Use training tools

To get the most out of your racing experience, Branham recommends making the most of your effort by using the latest in technology.

“There are instruments out there now that allow you to boil effort down to a number. With a power meter or heart rate monitor, you don’t have to worry about going too hard and sabotaging the rest of your race, whether it’s the next three miles or the next three days. Some people feel like staying below a certain threshold is confining. I think it’s liberating, because it allows you to look around and enjoy riding in a new place on new trails without worrying about whether your pace is sustainable.”

Power meters can be expensive, but racing with a heart rate monitor is a decent (and much cheaper) substitute. While you won’t have quite the accuracy of exact wattage, knowing your approximate heart rate zones will keep you in check and allow you to finish a stage race as strong as you began it.

Wes Dickson navigates Pilot Rock with ease. Photo credit: Icon Media Asheville

Wes Dickson started Sycamore Cycles almost 20 years ago to serve cyclists at the entrance to Pisgah National Forest. He also started riding in Brevard, NC at the age of 12, and he had put his first number plate on his bike before I was born. It’s no wonder he’s a force to be reckoned with on any racecourse, and he offered his own stage racing advice gleaned from a considerable career.

Prep your bike

As a bike shop owner, it’s no surprise that Dickson pays close attention to the parts he’ll be relying on in each race.

“I generally try to equip my bike with more durable components to withstand the demands of stage racing.” He also takes the opportunity to bleed brakes, check bearings, and replace consumable parts such as brake pads or drivetrain components. Stage race distances vary, but most longer events are well over 100 miles. The last thing you want is a trailside mechanical because you didn’t spend the $20 on a fresh chain. As Dickson puts it, “I’ve prepped myself for the race quite a bit – I better prep my bike for the same type of abuse.”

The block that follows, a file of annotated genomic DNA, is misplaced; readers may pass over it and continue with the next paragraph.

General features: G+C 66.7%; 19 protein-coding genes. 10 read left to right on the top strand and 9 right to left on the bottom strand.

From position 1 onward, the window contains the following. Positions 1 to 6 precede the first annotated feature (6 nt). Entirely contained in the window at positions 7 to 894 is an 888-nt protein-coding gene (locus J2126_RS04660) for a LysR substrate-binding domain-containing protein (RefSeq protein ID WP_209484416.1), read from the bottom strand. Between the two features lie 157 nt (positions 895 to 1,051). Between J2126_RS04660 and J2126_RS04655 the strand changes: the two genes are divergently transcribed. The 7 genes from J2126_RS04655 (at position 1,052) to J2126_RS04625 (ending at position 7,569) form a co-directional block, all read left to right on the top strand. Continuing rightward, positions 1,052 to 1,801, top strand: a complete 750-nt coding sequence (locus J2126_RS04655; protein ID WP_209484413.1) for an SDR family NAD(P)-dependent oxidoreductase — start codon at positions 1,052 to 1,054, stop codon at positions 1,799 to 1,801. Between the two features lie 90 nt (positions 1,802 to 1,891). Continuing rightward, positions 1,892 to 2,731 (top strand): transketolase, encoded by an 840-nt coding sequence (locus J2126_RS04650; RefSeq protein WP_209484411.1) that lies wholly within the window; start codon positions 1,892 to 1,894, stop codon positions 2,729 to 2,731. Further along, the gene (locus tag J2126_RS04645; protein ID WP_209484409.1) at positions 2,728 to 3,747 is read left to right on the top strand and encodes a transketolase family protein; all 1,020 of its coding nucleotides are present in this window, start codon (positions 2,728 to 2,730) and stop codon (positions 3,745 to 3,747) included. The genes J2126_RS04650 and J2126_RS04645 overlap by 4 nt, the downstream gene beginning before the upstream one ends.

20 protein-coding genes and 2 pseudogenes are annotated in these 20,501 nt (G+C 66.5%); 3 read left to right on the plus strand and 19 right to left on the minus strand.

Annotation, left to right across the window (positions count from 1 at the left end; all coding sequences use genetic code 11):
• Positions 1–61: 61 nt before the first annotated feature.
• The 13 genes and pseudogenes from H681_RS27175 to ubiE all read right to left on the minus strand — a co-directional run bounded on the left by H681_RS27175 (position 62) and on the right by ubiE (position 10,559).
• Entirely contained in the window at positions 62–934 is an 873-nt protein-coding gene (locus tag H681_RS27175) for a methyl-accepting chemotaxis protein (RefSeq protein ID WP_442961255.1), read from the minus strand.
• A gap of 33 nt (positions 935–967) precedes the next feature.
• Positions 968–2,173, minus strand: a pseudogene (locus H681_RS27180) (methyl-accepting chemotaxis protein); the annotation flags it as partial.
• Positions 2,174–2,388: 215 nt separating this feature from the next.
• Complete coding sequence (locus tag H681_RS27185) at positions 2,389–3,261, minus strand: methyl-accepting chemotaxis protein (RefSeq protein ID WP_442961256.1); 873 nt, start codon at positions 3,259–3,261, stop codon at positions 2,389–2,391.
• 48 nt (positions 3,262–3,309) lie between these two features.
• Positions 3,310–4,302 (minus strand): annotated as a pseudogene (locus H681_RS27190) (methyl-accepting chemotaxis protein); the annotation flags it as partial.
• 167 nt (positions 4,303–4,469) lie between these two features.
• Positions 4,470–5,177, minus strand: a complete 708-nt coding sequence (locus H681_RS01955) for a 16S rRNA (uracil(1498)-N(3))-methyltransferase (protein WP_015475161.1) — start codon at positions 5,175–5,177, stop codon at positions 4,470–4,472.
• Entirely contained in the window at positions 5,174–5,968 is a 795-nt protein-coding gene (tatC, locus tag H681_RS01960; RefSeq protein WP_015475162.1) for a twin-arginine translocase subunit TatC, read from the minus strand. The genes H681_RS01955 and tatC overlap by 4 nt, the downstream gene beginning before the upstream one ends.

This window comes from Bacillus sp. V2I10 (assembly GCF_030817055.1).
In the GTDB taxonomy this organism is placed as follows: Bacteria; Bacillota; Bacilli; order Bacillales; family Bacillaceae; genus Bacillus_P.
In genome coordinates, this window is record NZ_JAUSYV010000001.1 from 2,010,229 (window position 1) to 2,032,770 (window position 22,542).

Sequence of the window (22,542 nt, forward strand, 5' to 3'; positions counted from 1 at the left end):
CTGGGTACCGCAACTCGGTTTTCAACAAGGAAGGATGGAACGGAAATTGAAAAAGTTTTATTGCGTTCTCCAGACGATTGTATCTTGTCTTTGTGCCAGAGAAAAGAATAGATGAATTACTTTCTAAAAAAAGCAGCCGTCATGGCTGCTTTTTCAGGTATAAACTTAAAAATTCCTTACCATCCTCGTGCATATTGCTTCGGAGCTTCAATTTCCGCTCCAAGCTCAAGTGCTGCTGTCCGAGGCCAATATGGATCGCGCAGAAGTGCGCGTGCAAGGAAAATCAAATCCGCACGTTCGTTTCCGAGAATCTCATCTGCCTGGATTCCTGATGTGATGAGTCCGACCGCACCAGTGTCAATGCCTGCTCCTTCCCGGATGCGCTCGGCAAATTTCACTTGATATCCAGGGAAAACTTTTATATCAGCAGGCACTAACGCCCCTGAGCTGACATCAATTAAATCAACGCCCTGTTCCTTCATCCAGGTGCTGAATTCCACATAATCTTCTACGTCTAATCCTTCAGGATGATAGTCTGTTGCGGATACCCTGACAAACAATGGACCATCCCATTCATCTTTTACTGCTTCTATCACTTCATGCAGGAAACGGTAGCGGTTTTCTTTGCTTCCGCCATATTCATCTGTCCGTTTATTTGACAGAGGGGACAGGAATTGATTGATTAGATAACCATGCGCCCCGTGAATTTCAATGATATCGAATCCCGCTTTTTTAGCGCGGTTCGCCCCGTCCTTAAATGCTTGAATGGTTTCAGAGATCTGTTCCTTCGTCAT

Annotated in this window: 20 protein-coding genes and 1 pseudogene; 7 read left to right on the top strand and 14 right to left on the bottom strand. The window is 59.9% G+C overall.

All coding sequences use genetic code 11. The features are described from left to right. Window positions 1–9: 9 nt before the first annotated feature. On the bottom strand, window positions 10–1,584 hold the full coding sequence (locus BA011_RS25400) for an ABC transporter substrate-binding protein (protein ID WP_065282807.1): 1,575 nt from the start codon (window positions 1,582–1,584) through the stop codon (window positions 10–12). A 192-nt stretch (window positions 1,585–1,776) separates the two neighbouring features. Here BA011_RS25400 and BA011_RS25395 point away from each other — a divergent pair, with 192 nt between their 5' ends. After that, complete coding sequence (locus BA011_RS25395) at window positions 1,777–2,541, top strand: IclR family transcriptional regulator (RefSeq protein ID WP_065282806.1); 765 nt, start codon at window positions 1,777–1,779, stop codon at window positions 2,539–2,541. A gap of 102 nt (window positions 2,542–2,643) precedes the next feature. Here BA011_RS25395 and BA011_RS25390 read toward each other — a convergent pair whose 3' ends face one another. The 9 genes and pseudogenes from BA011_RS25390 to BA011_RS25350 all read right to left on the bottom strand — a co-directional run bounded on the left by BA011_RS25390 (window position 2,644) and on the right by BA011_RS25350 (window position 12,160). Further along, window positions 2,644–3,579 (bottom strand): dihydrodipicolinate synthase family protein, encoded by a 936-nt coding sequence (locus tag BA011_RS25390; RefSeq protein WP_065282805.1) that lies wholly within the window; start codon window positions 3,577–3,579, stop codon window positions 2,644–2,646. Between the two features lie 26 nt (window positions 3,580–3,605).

While you’re replacing worn parts, it couldn’t hurt to check carbon for cracks and make sure all bolts are tightened properly.

Play the long game

In spite of his focus on durable equipment, Dickson got two different flat tires at this year’s Pisgah Stage Race. When bad luck strikes, it can feel like your race is ruined, but he explains that the stage racing format gives you plenty of time to come back. “Don’t sweat having a bad day. Keep a positive mental attitude, and realize that no one will have a perfect race. Everyone is going through the same thing you are.” Even with the setbacks, Dickson pedaled his way to the podium in the Master Men division, earning third place (and beating yours truly by more than three hours).

Dickson finishing 3rd overall in the Master Men category. Photo credit: Icon Media Asheville

These tips are geared toward stage racing, but they can be applied to almost any mountain bike race. Still, if you’ve never given stage racing a try, I can’t recommend it enough. It’s easy to be put off by the high price tag, but it’s really not about the number plate. A stage race is a mountain biking vacation that allows you to see the best trails in an area in a short amount of time, and riding with the same people day after day allows you to form bonds that will last well after the event has concluded.

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# Comments

  • Adam Van Winkle

    Nutrition is a big one, I never knew how much of a difference pre-ride, ride and post-ride nutrition can make.
    I highly recommend checking out TrainerRoads “Ask a cycling coach” Podcast for tons of tips on this. They have a forum as well with great information (you do not have to be a TR user to access either of these).

    • Michael Welch

      Great resources Adam, thanks for mentioning them!